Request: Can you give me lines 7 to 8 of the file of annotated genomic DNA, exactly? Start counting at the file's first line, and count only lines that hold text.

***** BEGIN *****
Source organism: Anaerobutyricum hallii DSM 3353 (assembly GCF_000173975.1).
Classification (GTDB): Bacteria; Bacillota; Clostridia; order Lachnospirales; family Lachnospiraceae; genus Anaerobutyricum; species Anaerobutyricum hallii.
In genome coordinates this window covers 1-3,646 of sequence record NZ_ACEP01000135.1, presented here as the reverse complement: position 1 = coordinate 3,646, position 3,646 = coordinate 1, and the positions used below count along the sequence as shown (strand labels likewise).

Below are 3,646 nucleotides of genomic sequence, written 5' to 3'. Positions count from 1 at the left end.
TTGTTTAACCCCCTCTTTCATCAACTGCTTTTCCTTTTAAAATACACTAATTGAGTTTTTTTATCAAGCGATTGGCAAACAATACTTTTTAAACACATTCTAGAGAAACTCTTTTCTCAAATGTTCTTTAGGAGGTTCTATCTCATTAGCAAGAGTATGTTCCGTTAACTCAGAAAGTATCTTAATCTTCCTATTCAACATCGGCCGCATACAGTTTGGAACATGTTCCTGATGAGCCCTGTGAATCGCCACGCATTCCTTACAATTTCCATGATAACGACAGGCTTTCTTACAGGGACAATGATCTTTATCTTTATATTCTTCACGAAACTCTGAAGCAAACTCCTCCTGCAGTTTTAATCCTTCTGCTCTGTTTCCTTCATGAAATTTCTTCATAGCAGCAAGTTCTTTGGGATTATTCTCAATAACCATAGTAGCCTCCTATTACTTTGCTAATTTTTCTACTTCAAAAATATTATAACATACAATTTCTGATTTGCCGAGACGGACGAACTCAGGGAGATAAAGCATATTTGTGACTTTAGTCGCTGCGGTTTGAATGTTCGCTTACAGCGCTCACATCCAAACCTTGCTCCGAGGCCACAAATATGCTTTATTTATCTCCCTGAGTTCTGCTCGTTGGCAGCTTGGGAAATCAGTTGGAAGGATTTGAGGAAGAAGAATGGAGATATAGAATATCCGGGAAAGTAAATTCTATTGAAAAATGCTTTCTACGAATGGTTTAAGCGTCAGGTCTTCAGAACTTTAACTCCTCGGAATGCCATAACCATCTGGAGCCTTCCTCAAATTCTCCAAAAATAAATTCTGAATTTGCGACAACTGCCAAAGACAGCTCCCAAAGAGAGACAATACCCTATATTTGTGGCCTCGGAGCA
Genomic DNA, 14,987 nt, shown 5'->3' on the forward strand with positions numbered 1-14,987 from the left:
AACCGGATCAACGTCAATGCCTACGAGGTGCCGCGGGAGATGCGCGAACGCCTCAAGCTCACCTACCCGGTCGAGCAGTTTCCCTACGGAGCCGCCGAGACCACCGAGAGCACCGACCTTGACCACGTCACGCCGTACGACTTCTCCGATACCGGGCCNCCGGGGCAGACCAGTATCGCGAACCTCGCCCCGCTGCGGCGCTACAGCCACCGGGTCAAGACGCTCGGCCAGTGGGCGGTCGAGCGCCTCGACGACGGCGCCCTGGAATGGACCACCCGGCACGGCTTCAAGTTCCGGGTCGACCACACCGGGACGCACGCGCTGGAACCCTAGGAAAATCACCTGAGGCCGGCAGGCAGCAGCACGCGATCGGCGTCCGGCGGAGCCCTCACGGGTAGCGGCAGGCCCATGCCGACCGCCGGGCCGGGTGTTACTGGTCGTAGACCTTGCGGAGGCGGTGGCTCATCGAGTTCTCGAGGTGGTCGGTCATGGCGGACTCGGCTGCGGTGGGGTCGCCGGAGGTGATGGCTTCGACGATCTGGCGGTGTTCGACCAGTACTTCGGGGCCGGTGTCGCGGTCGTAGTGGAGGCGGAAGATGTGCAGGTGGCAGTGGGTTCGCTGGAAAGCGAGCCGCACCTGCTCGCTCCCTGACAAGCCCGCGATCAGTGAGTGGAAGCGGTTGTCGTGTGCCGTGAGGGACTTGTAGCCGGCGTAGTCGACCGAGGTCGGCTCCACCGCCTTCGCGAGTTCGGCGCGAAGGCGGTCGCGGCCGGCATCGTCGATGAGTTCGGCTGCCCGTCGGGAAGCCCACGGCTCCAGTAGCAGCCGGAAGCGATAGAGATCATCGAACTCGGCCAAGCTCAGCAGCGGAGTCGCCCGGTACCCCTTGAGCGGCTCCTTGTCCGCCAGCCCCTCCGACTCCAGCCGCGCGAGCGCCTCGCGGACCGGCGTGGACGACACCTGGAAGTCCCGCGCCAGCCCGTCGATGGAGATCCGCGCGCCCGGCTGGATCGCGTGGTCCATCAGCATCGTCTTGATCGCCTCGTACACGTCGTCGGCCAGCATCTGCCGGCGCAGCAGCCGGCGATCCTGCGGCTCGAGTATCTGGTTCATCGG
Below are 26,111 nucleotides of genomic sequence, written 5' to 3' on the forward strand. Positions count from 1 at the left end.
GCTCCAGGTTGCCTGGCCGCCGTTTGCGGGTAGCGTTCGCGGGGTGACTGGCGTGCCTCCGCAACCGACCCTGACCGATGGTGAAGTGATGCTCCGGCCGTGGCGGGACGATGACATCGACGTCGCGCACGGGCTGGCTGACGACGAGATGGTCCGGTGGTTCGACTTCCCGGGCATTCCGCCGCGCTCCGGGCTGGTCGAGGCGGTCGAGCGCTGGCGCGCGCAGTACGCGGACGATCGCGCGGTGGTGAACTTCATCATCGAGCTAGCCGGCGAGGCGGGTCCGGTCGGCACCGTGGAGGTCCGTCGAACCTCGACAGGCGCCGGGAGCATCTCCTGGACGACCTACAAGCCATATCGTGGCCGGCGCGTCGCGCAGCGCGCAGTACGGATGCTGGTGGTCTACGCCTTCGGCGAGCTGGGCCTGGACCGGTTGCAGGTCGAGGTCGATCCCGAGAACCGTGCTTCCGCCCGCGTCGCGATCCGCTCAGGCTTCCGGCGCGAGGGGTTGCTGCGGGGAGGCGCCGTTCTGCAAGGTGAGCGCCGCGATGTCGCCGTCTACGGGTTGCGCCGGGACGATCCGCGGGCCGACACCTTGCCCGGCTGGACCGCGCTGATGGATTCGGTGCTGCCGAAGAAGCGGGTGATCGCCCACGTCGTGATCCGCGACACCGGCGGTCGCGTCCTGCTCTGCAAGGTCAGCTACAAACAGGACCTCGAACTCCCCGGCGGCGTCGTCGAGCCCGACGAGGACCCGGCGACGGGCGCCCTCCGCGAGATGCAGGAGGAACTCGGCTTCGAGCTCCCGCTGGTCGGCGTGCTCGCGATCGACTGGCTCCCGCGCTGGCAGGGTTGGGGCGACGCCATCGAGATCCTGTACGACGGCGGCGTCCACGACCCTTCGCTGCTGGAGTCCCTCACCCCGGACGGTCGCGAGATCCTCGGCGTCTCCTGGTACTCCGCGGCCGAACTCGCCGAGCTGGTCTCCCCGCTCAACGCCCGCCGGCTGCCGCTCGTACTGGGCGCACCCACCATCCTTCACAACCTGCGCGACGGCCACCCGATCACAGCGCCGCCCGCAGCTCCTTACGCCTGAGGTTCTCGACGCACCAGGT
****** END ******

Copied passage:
AACCGGATCAACGTCAATGCCTACGAGGTGCCGCGGGAGATGCGCGAACGCCTCAAGCTCACCTACCCGGTCGAGCAGTTTCCCTACGGAGCCGCCGAGACCACCGAGAGCACCGACCTTGACCACGTCACGCCGTACGACTTCTCCGATACCGGGCCNCCGGGGCAGACCAGTATCGCGAACCTCGCCCCGCTGCGGCGCTACAGCCACCGGGTCAAGACGCTCGGCCAGTGGGCGGTCGAGCGCCTCGACGACGGCGCCCTGGAATGGACCACCCGGCACGGCTTCAAGTTCCGGGTCGACCACACCGGGACGCACGCGCTGGAACCCTAGGAAAATCACCTGAGGCCGGCAGGCAGCAGCACGCGATCGGCGTCCGGCGGAGCCCTCACGGGTAGCGGCAGGCCCATGCCGACCGCCGGGCCGGGTGTTACTGGTCGTAGACCTTGCGGAGGCGGTGGCTCATCGAGTTCTCGAGGTGGTCGGTCATGGCGGACTCGGCTGCGGTGGGGTCGCCGGAGGTGATGGCTTCGACGATCTGGCGGTGTTCGACCAGTACTTCGGGGCCGGTGTCGCGGTCGTAGTGGAGGCGGAAGATGTGCAGGTGGCAGTGGGTTCGCTGGAAAGCGAGCCGCACCTGCTCGCTCCCTGACAAGCCCGCGATCAGTGAGTGGAAGCGGTTGTCGTGTGCCGTGAGGGACTTGTAGCCGGCGTAGTCGACCGAGGTCGGCTCCACCGCCTTCGCGAGTTCGGCGCGAAGGCGGTCGCGGCCGGCATCGTCGATGAGTTCGGCTGCCCGTCGGGAAGCCCACGGCTCCAGTAGCAGCCGGAAGCGATAGAGATCATCGAACTCGGCCAAGCTCAGCAGCGGAGTCGCCCGGTACCCCTTGAGCGGCTCCTTGTCCGCCAGCCCCTCCGACTCCAGCCGCGCGAGCGCCTCGCGGACCGGCGTGGACGACACCTGGAAGTCCCGCGCCAGCCCGTCGATGGAGATCCGCGCGCCCGGCTGGATCGCGTGGTCCATCAGCATCGTCTTGATCGCCTCGTACACGTCGTCGGCCAGCATCTGCCGGCGCAGCAGCCGGCGATCCTGCGGCTCGAGTATCTGGTTCATCGG
Below are 26,111 nucleotides of genomic sequence, written 5' to 3' on the forward strand. Positions count from 1 at the left end.